As an area not far from the airport and Aloha Tower, Kaka‘ako is oftentimes one of the first places visitors see when arriving in the islands. The drab industrial warehouses and banal buildings weren’t necessarily the best for first impressions. In fact, many would call this the grungier side of O‘ahu.
But thanks to a beautification effort by the community, the Kaka‘ako district has steadily become a living gallery of urban art. The once blank concrete canvases of grays and beiges are now covered with colors that best fit the island’s persona.
But it’s more than just color; the artwork is impressive. I took a drive through Kaka‘ako recently and couldn’t believe how much the area had transformed. A unique interpretation of the sun setting over the city caught my eye. I pulled over to take a picture. Just across the street, monkeys surfed along the wall and an abstract mural of colorful shapes danced to the rhythm of each passing car. It reminded me of San Francisco – where seeing urban murals is a must for tourists. (more…)
May 6th, 2013
It’s a happy ending after all for Maui, as the magic of Honolua Bay will be saved – forever. Lawmakers set aside millions of dollars to preserve the pristine bay known for big-wave surfing, snorkeling and diving.
Not too long ago, the story had been different. Commercial development threatened the sanctity surrounding the bay, particularly Lipoa Point. As one of the few areas of West Maui that has not been developed, the community saw a need to protect it. The Save Honolua Coalition rallied up a militia of supporters, getting thousands of signatures for a petition and submitting testimonies to lawmakers over the past year or so.
Their efforts proved to be fruitful. Local legislators listened to voiced concerns and in the end, decided on preserving Honolua with $20-million of state funding. The 280-acres of coastal lands frequented by surfers and beach-goers will now be protected for the public’s benefit.
There’s no doubt that Honolua has become a world-famous landmark – known for perfectly-peeling rights, crystal-clear waters and coral beds full of life. But beyond its beauty, Honolua is also a culturally and spiritually significant site for ancient Hawaiians – who believed strongly in the value of mālama ‘āina (to take care of the land). Thus, the decision to preserve Honolua forever will fulfill those desires and allow it to be enjoyed and appreciated for years to come.
HONOLUA BAY / Kapalua, Maui (Map)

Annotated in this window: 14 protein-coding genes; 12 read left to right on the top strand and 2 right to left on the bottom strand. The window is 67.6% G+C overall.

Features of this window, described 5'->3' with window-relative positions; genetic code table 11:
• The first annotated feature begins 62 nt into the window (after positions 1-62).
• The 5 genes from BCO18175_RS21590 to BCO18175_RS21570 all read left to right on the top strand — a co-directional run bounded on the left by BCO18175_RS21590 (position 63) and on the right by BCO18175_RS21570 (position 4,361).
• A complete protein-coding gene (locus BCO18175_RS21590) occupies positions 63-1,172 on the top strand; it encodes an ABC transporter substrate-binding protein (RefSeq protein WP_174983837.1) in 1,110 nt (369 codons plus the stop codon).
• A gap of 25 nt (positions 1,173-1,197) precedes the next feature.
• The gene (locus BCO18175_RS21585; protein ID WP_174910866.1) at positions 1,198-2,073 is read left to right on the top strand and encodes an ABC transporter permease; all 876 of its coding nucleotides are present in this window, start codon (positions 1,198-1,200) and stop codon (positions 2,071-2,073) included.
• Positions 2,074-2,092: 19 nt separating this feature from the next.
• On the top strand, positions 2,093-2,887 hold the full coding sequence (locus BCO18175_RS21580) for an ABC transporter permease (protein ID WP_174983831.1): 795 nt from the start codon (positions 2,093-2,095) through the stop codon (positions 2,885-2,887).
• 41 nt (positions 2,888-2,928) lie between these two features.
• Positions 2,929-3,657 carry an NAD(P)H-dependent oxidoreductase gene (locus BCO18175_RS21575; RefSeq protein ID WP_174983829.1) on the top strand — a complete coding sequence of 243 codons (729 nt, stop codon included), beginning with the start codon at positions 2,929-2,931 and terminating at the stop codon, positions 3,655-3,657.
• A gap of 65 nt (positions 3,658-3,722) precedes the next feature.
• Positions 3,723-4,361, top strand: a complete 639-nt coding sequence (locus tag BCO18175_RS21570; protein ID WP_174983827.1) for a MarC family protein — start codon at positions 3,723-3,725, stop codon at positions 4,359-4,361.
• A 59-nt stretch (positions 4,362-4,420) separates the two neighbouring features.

Posted by Alyssa S. Navares Follow me on Twitter @Uamalie87
May 5th, 2013
When visiting Hawai‘i, you’ll find some of the most breathtakingly-beautiful beaches in the world. But just because they’re beautiful doesn’t mean they’re safe. Kaua‘i, in particular, has had an alarmingly high number of drownings, which is why it’s best to head to lifeguarded beaches.
Here’s a list of Kaua‘i beaches with lifeguards on duty during the day. You should always check with them before jumping in, to make that sure it’s safe.
Hanalei Bay & Pine Trees (Hanalei Bay)
About two miles of white sand beach best define this North Shore spot. It is located between Hanalei River and Waipa River and great for swimming and surfing. (more…)
May 5th, 2013
Can you hear the Caribbean beats yet?
It’s that time of year when Latin America meets the islands for Cinco de Mayo. Hawai‘i celebrates with a huge street festival in Downtown Chinatown, complete with bright, bold colors, African drums and horchatas. The festival encompasses the Hispanic vibe in more ways than one.
With Hawai‘i’s apparent diversity, it’s no wonder Cinco de Mayo’s such a big deal in the islands. The festivities bring awareness to the more than 120,000 Hispanics that make up O‘ahu’s population alone, according to the event’s website. They come from 22 nations and get to show off their dance moves and cooking skills for this festival.
My mouth’s already watering for the spread of ethnic eats – from tamales to pasteles to chicken mole and green rice. Most people go straight to the lunch-wagon eateries; otherwise, the local Mexican, Puerto Rican and Cuban restaurants in Downtown offer seasonal specialties. Make sure to save room for dessert, though, because the French crepes and cheesecakes are definitely worth the extra calories. (more…)
May 4th, 2013
There’s more to the Royal Hawaiian Hotel than its rosy-pink facade. The world-class luxury resort in Waikīkī has become an icon of Hawai‘i’s glory days and a destination of choice for the rich and famous.
Guests back-then voyaged for days by sea, bringing more than luggage. They stayed for a considerable period of time, making sure to bring their servants and, of course, their lavish Rolls Royces. You might have seen former President Franklin D. Roosevelt or legendary Hawaiian surfer Duke Kahanamoku roaming the beachfront property. Most notably, child actress Shirley Temple would strum her ukulele down Waikīkī Beach.